Fuel is self-explanatory and costs $27,250,000. Metrolink averages 2.7 gallons per train-mile with their heavier new Rotem cars and long consists and budgets $3.75 per gallon, which represents $10.125 per mile. By way of comparison, an electric train which consumes 30 kWh per train-mile at 12¢ per kWh would have a fuel cost of only $3.60 per train-mile and many trains average less.

With the proviso about equipment maintenance kept in mind, the total marginal cost of running a Metrolink train is $33.05 per mile. This may be slightly low as I did not include Rail Agreements in the allocation on the basis of the belief that this is predominated by maintenance charges rather than dispatch services; as over half of Metrolink's dispatching expenses are balanced by dispatching revenues, I suspect it evens out.

There are a number of other costs involved with running a full rail service or railroad however, several of which may be validly allocated on a per train-mile basis, even if they don't strictly scale with it. Other Operating Train Services, for instance, includes "Weather data forecast and earthquake reporting services, publications, uniforms, emergency bus services, and FRA required training." While these costs don't really scale with the number of train-miles run, one would be hard pressed to deny that train-miles makes for an appropriate manner to apportion the costs between various supporting agencies.

Other costs may scale with train-miles, but are not a marginal cost and are at the discretion of the agency. If one sends out a uniformed officer on a certain percentage of trains, the cost will scale, but there's no requirement to do so and, for that matter, I do not believe that to be the practice of Metrolink. As it happens, the additive for police in Amtrak's contracting agreement with the various states is actually based on passenger-miles, not train-miles. Certain of the costs scale with the number of passengers rather than the trains themselves. This is true of TVM Maintenance/Revenue Collection which is dominated by ticket stock costs and merchant fees. To a lesser degree this is true of Passenger Relations as well.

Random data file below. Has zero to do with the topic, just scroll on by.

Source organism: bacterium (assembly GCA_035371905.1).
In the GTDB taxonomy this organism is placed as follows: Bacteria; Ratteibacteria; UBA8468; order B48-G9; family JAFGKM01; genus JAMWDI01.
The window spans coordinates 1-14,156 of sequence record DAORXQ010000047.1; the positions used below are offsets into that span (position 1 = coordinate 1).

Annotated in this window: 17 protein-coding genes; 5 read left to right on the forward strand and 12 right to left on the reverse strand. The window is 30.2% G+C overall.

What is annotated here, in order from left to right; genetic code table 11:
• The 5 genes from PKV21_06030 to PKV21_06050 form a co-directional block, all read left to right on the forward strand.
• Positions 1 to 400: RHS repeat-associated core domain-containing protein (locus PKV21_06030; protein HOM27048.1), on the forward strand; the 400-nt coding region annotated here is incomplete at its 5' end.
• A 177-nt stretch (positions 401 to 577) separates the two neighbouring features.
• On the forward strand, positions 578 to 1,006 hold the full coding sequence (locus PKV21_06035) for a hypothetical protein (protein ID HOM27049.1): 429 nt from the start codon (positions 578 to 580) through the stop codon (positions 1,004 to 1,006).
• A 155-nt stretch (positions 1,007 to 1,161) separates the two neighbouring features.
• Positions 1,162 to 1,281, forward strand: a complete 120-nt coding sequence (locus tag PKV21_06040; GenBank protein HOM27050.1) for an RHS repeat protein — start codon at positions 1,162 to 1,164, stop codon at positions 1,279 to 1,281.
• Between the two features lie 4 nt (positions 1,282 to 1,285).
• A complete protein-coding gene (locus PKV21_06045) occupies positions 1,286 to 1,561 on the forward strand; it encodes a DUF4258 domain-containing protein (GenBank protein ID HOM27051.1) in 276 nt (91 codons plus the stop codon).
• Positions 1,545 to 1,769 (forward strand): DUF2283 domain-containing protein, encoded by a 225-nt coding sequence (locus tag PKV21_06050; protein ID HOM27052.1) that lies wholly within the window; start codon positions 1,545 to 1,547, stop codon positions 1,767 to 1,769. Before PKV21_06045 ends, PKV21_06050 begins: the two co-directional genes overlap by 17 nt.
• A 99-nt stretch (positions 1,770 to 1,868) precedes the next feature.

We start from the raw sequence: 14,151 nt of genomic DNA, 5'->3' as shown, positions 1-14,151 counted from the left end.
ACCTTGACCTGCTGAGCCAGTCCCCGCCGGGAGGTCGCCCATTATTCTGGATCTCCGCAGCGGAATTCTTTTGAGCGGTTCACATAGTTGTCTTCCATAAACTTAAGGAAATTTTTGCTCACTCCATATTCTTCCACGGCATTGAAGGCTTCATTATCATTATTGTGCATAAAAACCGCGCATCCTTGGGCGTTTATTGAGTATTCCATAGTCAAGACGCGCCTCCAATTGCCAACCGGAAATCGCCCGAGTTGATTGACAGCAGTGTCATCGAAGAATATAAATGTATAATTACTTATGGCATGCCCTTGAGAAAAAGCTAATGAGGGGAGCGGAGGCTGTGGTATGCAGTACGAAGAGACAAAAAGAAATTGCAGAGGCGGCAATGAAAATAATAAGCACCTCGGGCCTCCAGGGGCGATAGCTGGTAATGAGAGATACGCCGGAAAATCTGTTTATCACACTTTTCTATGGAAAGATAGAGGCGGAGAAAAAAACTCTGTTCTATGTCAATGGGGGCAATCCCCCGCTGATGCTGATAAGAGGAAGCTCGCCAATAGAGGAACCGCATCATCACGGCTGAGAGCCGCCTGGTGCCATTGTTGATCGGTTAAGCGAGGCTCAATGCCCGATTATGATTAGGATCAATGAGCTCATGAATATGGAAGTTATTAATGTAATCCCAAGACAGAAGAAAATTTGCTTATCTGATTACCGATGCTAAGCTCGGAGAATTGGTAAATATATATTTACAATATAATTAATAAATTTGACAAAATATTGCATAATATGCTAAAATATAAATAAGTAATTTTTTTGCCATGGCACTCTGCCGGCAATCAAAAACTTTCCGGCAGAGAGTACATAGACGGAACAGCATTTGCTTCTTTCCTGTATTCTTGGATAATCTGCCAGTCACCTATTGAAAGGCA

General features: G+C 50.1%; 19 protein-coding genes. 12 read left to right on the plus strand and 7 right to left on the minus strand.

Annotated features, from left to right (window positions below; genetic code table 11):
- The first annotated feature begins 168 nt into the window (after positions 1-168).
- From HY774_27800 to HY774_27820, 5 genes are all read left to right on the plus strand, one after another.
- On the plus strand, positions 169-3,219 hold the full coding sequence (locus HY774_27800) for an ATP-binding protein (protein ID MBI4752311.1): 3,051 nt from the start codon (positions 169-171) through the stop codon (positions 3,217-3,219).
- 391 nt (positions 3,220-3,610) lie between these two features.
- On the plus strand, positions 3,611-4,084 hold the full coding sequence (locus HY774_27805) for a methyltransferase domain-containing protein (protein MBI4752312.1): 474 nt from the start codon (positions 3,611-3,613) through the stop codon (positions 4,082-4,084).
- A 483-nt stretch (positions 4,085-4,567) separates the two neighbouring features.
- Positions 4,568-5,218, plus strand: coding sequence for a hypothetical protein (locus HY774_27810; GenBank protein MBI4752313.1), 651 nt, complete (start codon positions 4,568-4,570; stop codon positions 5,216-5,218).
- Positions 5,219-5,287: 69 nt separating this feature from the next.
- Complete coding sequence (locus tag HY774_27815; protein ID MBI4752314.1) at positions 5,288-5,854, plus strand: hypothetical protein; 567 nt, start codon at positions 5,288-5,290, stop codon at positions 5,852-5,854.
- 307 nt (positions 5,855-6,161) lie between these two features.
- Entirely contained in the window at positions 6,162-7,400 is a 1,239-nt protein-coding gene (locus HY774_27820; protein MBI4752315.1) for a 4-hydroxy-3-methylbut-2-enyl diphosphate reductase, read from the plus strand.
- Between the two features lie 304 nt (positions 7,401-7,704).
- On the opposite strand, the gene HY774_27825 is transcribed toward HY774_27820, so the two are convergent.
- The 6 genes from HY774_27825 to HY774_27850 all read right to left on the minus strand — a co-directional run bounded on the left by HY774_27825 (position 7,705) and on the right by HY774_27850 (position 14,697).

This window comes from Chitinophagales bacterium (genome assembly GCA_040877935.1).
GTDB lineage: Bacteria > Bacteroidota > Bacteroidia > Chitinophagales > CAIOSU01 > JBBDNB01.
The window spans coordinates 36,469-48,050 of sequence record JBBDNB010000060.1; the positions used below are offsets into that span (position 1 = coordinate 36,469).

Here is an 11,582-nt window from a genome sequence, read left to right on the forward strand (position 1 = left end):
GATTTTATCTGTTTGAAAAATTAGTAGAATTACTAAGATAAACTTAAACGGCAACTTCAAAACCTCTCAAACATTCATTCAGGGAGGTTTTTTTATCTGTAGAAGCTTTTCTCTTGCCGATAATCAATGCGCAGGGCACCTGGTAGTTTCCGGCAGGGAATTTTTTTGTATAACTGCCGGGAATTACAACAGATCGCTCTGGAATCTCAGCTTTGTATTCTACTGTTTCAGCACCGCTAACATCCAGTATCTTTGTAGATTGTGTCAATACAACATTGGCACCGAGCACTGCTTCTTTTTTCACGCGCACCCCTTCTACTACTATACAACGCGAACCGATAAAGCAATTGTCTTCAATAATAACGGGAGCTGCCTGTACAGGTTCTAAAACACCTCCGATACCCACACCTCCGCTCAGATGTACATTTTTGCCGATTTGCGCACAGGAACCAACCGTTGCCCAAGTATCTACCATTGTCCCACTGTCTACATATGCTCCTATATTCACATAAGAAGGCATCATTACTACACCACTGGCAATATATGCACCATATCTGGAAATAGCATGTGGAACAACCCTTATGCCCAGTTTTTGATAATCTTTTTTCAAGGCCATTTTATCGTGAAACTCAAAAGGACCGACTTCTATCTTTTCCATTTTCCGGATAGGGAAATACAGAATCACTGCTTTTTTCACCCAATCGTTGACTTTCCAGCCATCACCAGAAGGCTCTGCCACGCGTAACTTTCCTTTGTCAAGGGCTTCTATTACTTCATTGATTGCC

Maintenance of Way is the category which is closest to being a train-mile marginal cost which I did not include. However, as Metrolink noted:
Member Agency contributions for ordinary maintenance are partially offset by revenues received from the freight railroads and Amtrak Intercity services. These revenue rates were negotiated based on the historical expenditures on maintenance of way by freight railroads prior to the purchase of these right of way properties by the Member Agencies. Consequently, these revenue rates do not completely offset the escalating costs of maintaining a higher standard of quality for passenger rail service
It might be better to simply hold it as reflecting the cost of owning a mixed use railroad (average cost per track-mile: $73,267) as a result. If we ignore that these costs are not entirely off-set and bundle Rail Agreements in with it, the pessimistic estimate is $6.59 per train-mile (compare to Amtrak's average payment of $4.44 per train-mile in 2009).